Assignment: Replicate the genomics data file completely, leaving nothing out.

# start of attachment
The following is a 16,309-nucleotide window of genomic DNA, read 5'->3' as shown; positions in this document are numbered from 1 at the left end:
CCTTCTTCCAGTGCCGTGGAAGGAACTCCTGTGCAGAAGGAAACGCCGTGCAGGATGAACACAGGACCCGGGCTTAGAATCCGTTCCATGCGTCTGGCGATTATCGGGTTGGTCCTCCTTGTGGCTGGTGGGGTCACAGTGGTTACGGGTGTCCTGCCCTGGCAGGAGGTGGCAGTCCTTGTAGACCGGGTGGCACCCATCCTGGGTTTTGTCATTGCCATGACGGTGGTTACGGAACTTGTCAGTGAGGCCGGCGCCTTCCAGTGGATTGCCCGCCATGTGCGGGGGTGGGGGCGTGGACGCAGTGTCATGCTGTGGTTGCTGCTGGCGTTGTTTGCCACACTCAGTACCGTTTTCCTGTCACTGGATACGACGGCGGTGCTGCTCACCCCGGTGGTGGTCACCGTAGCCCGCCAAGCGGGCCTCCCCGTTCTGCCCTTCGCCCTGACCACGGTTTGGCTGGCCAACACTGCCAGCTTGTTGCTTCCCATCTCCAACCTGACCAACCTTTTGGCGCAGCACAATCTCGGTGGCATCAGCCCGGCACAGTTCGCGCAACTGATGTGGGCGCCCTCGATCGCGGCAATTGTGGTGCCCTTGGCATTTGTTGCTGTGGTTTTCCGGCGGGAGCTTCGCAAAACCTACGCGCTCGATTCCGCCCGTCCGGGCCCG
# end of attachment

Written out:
The following is a 16,309-nucleotide window of genomic DNA, read 5'->3' as shown; positions in this document are numbered from 1 at the left end:
CCTTCTTCCAGTGCCGTGGAAGGAACTCCTGTGCAGAAGGAAACGCCGTGCAGGATGAACACAGGACCCGGGCTTAGAATCCGTTCCATGCGTCTGGCGATTATCGGGTTGGTCCTCCTTGTGGCTGGTGGGGTCACAGTGGTTACGGGTGTCCTGCCCTGGCAGGAGGTGGCAGTCCTTGTAGACCGGGTGGCACCCATCCTGGGTTTTGTCATTGCCATGACGGTGGTTACGGAACTTGTCAGTGAGGCCGGCGCCTTCCAGTGGATTGCCCGCCATGTGCGGGGGTGGGGGCGTGGACGCAGTGTCATGCTGTGGTTGCTGCTGGCGTTGTTTGCCACACTCAGTACCGTTTTCCTGTCACTGGATACGACGGCGGTGCTGCTCACCCCGGTGGTGGTCACCGTAGCCCGCCAAGCGGGCCTCCCCGTTCTGCCCTTCGCCCTGACCACGGTTTGGCTGGCCAACACTGCCAGCTTGTTGCTTCCCATCTCCAACCTGACCAACCTTTTGGCGCAGCACAATCTCGGTGGCATCAGCCCGGCACAGTTCGCGCAACTGATGTGGGCGCCCTCGATCGCGGCAATTGTGGTGCCCTTGGCATTTGTTGCTGTGGTTTTCCGGCGGGAGCTTCGCAAAACCTACGCGCTCGATTCCGCCCGTCCGGGCCCG